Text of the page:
This is my first experience with All wheel drive transmition. When you take close turns and accelerate a noise comes from the transmition. It sounds like something is skipping. Did not know if this a normal noise from an all wheel drive or a problem. The all wheel drive button is set to “AUTO”. No problems are noticed when driving straight or taking wide turns.
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Hit in the rear axle may have damaged bearings or brake parts. Jack up the side you hear noise from, put on stand, then have helper rotate wheel while you look underneath and listen to see where noise is coming from. Use length of old fuel or heater hose, one end in ear, to locate exactly where noise comes from.
This is a hard problem to describe, I know, and I will toss out a few possibilities. If the noise occurs when the car is accelerating, it can be motor mounts, or carriage mounts on front-wheel drive vehicles. Transmissions can bang into gear. Drive shaft u-joints can bang before they fail. C-V joints in front wheel or 4 wheel drive units can bang when worn out.
The exhaust system can break loose and bang on the frame. Brake calipers can rock in their mounts and transmit sound. Tie-rod ends can make a knocking noise on every bump you hit. There were recalls on gas tank straps for some Ford made units, so a loose gas tank can bang.
Assuming that you have already ruled out the brakes, severely worn engine mounts can transmit vibration and noises from the engine which are not normally heard. You don't say in what I see but is the vehicle two or four wheel drive. Since you mention CV half shafts I have to assume it is at least front wheel drive. If the vehicle is four wheel drive then there is a front differential with bearings in it that may be at fault. Have you done both sides when you say "hub assembly". Defective hub bearings will make grinding noises which will change tone or intensity when turning, accelerating or braking however the noise is usually fairly constant unless they are only just starting to fail. CV joints don't normally "grind" unless they are really bad. They usually make progressively worse "clicking" sounds or "clunking" sounds especially when turning hard, changing gears or direction of travel (forward to reverse and back again). Do you have non-stock tires/wheels? Larger/wider than factory spec tire sizes can rub the fender wells when the car is moving or turning. Another thing it could possibly be is the air dam below the front bumper. If it is loose it will push down in the airstream while the car is moving and rub on the ground.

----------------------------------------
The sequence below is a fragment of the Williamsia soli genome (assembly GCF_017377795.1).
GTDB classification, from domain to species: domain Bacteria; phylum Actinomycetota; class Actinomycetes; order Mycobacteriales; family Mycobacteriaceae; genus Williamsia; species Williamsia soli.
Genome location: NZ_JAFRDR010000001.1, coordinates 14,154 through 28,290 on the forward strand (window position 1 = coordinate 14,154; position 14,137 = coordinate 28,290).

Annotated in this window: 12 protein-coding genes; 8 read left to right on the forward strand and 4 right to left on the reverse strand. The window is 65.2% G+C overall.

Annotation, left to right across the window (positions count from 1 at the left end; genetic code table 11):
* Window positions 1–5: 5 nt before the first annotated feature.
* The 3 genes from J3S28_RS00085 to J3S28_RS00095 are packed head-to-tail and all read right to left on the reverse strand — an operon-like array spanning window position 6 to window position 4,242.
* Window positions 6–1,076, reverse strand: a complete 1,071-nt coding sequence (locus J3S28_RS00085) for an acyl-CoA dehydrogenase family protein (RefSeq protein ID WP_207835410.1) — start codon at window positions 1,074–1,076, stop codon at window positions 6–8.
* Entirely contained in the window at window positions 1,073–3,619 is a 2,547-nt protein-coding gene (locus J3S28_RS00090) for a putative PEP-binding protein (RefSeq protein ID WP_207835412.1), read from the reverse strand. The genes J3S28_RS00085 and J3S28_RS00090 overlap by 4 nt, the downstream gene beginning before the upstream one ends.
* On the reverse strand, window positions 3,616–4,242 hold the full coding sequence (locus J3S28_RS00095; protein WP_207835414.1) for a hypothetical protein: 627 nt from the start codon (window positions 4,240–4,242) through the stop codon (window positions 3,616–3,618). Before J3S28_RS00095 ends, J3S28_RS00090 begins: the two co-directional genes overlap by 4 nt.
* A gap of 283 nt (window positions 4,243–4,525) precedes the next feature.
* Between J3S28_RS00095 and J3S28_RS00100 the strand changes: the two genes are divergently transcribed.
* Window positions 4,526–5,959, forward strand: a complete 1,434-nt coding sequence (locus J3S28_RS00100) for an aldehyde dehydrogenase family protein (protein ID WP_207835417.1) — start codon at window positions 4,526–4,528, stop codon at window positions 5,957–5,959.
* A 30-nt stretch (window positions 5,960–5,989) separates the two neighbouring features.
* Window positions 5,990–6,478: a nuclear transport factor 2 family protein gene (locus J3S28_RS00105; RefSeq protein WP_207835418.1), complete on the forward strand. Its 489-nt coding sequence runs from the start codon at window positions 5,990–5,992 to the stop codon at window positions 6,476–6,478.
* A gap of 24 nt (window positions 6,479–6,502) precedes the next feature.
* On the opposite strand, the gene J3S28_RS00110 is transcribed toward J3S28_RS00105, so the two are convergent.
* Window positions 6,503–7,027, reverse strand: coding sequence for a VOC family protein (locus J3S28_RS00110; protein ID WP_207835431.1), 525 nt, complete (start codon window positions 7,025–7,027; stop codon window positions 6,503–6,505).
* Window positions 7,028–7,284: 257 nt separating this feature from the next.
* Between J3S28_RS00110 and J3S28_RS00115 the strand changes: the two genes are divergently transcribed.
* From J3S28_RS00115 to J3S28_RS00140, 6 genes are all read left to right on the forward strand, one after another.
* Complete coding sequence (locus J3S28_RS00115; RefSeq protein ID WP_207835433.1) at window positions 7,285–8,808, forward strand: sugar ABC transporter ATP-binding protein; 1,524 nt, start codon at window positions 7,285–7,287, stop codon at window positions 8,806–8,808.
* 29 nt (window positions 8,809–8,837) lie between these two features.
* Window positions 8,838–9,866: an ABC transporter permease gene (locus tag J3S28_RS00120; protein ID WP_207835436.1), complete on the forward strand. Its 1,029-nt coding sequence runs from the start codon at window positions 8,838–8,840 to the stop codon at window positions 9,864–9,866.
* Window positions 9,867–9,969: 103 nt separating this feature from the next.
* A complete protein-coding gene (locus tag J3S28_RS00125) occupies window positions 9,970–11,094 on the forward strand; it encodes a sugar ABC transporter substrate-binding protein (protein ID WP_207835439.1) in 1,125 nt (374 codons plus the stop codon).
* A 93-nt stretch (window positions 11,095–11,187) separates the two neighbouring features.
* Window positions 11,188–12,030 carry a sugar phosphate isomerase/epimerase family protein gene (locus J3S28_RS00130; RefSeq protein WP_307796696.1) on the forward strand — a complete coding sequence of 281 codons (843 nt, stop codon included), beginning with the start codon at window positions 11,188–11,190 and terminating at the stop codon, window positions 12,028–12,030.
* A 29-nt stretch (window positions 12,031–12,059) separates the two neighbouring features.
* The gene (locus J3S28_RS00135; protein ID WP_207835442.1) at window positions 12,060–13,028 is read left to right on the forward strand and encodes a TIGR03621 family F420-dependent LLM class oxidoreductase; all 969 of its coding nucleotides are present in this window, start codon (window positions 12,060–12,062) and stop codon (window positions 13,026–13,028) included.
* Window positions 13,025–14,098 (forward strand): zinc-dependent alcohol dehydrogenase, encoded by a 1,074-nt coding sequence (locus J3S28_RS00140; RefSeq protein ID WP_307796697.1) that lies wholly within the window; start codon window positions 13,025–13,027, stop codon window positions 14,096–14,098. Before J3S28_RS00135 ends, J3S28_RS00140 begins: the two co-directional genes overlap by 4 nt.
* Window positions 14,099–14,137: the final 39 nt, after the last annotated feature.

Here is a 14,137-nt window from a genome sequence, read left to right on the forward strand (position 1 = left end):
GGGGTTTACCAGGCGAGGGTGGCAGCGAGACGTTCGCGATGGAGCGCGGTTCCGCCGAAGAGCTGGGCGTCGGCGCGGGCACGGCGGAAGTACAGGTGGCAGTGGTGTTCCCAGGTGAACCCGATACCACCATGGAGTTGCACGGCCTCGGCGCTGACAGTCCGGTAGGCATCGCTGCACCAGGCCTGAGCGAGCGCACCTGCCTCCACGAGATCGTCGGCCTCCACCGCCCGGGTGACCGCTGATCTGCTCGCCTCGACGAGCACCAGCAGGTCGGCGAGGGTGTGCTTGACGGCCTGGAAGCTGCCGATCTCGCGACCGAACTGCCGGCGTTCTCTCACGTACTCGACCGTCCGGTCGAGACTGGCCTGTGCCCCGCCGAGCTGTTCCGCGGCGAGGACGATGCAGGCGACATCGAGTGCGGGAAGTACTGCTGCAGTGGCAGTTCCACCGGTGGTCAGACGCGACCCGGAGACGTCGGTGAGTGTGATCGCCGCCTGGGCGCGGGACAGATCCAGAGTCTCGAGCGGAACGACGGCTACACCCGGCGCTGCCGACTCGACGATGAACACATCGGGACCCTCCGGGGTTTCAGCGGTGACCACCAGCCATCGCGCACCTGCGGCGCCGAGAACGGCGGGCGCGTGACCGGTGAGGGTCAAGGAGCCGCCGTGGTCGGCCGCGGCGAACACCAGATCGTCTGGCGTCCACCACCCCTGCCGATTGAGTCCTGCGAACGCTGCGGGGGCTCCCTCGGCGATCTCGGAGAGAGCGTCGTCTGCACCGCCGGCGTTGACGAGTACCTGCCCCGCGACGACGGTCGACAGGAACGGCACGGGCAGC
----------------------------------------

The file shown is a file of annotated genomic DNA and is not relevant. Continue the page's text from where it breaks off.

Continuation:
is it like a growling noise, or a metallic "metal on metal" noise, is it clicking? when do you hear it? Common for wheel bearings to go out on those in my experience. usually you can narrow it to a wheel bearing if when you sway the car, you hear a growling noise towards the heavy end of the car, meaning if you turn to the left, causing the car to naturally sway right, the right hand tire front or rear starts making noise, thats usually a wheel bearing. If its a clicking noise while cornering and especially when corning with acceleration, thats usually a CV axle. if its a metal on metal noise, that can be a brake pad worn to low, or even just a simple backing plate to the brake rotor touching and rubbing the rotor.
Had something like this with my much loved 6 cylinder Camry. Turned out to be a wheel bearing. You can check by raising the rear wheel off the ground with the jack and if you can move the wheel in and out, you need a wheel bearing. And it is a safety issue - when bad enough the wheel can come off the car, definitely a life changing experience. Check both rear wheels, just take a few minutes of your time. Don't believe the Elantra or any other front wheel drive car has a differential, those are used in rear wheel drive vehicles.
Check the idler pulley on the serpentine drive belt,it's mounted on the passenger side timing cover close to the cam gear,and could transfer the noise through and make it sound as if it coming from inside,and it's an easy check and requires no dissambley.I've had personal experience with this in my professional trade,I do industrial maintenance and repair and have seen bad bearings transmit noise down the lenght of a solid 8' shaft.Loosen the tension on the belt and check for play in pulley,spin the pulley and see how it feels,should have a smooth feel.Go to autzone.com and register they have a good online manual for your truck that you can download and print.